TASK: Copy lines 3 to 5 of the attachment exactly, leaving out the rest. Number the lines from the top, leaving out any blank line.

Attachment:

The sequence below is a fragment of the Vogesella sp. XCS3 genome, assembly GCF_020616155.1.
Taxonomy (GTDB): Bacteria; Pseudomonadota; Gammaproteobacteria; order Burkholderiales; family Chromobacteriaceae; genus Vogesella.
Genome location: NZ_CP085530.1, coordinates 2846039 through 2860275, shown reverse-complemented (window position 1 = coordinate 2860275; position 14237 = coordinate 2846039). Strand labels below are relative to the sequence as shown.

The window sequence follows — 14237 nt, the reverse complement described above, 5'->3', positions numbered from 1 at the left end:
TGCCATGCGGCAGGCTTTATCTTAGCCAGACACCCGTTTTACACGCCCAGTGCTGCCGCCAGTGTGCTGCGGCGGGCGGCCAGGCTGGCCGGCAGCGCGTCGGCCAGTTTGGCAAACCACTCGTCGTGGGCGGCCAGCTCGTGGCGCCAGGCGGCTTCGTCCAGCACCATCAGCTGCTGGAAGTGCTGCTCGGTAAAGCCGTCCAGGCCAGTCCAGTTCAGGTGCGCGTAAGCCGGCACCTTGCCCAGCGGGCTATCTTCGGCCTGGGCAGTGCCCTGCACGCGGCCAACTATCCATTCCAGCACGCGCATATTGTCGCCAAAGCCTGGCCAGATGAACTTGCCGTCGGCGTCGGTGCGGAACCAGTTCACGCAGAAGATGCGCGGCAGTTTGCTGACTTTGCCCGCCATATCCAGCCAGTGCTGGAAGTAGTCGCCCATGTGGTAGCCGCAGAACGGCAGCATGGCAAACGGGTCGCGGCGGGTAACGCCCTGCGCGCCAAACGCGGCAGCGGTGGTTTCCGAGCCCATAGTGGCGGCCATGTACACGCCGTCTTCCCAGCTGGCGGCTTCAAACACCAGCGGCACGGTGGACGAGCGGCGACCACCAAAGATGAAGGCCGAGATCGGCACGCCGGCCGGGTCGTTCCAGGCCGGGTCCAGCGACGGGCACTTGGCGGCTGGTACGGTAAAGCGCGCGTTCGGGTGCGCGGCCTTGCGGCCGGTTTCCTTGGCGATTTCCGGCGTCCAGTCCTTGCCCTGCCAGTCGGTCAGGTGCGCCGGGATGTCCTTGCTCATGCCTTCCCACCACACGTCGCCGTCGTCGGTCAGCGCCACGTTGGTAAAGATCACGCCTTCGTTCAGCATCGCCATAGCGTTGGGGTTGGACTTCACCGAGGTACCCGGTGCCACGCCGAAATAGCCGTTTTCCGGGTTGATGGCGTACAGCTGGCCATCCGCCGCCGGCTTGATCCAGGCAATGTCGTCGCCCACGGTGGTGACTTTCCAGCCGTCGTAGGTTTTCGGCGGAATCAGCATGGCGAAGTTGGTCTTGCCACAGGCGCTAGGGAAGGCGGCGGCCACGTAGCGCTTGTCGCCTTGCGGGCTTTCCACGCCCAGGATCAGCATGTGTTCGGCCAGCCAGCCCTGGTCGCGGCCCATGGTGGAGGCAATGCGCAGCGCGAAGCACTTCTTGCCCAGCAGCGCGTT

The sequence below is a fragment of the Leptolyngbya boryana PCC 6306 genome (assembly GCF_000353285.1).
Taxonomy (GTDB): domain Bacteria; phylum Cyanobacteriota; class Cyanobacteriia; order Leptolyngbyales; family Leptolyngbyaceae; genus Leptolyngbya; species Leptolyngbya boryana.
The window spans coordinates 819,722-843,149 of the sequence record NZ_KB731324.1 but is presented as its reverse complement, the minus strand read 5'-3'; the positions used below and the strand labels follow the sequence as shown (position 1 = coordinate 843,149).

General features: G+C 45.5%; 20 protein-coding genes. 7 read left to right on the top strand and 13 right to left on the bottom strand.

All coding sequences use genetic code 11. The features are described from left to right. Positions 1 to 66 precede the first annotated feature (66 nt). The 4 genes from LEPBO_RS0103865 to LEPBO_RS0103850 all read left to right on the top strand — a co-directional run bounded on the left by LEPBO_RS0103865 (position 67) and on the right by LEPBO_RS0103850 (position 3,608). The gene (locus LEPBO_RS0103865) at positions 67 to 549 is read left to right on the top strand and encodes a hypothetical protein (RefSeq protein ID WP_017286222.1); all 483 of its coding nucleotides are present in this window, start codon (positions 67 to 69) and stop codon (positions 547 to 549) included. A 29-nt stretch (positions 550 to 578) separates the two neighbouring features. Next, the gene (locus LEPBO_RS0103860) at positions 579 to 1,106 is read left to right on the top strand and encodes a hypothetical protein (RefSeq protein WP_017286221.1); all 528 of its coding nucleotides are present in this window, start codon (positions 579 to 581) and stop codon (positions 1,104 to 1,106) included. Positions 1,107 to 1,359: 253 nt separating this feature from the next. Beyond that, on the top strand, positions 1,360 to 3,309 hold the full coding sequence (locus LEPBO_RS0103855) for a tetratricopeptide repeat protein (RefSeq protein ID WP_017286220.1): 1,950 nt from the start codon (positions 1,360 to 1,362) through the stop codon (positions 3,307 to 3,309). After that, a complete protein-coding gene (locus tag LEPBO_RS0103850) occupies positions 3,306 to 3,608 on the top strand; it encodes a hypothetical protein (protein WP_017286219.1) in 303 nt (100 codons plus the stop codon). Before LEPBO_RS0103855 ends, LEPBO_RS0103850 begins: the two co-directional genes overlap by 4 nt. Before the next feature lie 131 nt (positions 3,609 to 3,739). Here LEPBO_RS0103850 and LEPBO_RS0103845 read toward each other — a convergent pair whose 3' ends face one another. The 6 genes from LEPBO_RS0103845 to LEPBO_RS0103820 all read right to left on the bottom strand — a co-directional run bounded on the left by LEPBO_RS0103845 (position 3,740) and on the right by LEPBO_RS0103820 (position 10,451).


Genome location: NZ_CP085530.1, coordinates 2846039 through 2860275, shown reverse-complemented (window position 1 = coordinate 2860275; position 14237 = coordinate 2846039). Strand labels below are relative to the sequence as shown.

The window sequence follows — 14237 nt, the reverse complement described above, 5'->3', positions numbered from 1 at the left end:
TGCCATGCGGCAGGCTTTATCTTAGCCAGACACCCGTTTTACACGCCCAGTGCTGCCGCCAGTGTGCTGCGGCGGGCGGCCAGGCTGGCCGGCAGCGCGTCGGCCAGTTTGGCAAACCACTCGTCGTGGGCGGCCAGCTCGTGGCGCCAGGCGGCTTCGTCCAGCACCATCAGCTGCTGGAAGTGCTGCTCGGTAAAGCCGTCCAGGCCAGTCCAGTTCAGGTGCGCGTAAGCCGGCACCTTGCCCAGCGGGCTATCTTCGGCCTGGGCAGTGCCCTGCACGCGGCCAACTATCCATTCCAGCACGCGCATATTGTCGCCAAAGCCTGGCCAGATGAACTTGCCGTCGGCGTCGGTGCGGAACCAGTTCACGCAGAAGATGCGCGGCAGTTTGCTGACTTTGCCCGCCATATCCAGCCAGTGCTGGAAGTAGTCGCCCATGTGGTAGCCGCAGAACGGCAGCATGGCAAACGGGTCGCGGCGGGTAACGCCCTGCGCGCCAAACGCGGCAGCGGTGGTTTCCGAGCCCATAGTGGCGGCCATGTACACGCCGTCTTCCCAGCTGGCGGCTTCAAACACCAGCGGCACGGTGGACGAGCGGCGACCACCAAAGATGAAGGCCGAGATCGGCACGCCGGCCGGGTCGTTCCAGGCCGGGTCCAGCGACGGGCACTTGGCGGCTGGTACGGTAAAGCGCGCGTTCGGGTGCGCGGCCTTGCGGCCGGTTTCCTTGGCGATTTCCGGCGTCCAGTCCTTGCCCTGCCAGTCGGTCAGGTGCGCCGGGATGTCCTTGCTCATGCCTTCCCACCACACGTCGCCGTCGTCGGTCAGCGCCACGTTGGTAAAGATCACGCCTTCGTTCAGCATCGCCATAGCGTTGGGGTTGGACTTCACCGAGGTACCCGGTGCCACGCCGAAATAGCCGTTTTCCGGGTTGATGGCGTACAGCTGGCCATCCGCCGCCGGCTTGATCCAGGCAATGTCGTCGCCCACGGTGGTGACTTTCCAGCCGTCGTAGGTTTTCGGCGGAATCAGCATGGCGAAGTTGGTCTTGCCACAGGCGCTAGGGAAGGCGGCGGCCACGTAGCGCTTGTCGCCTTGCGGGCTTTCCACGCCCAGGATCAGCATGTGTTCGGCCAGCCAGCCCTGGTCGCGGCCCATGGTGGAGGCAATGCGCAGCGCGAAGCACTTCTTGCCCAGCAGCGCGTT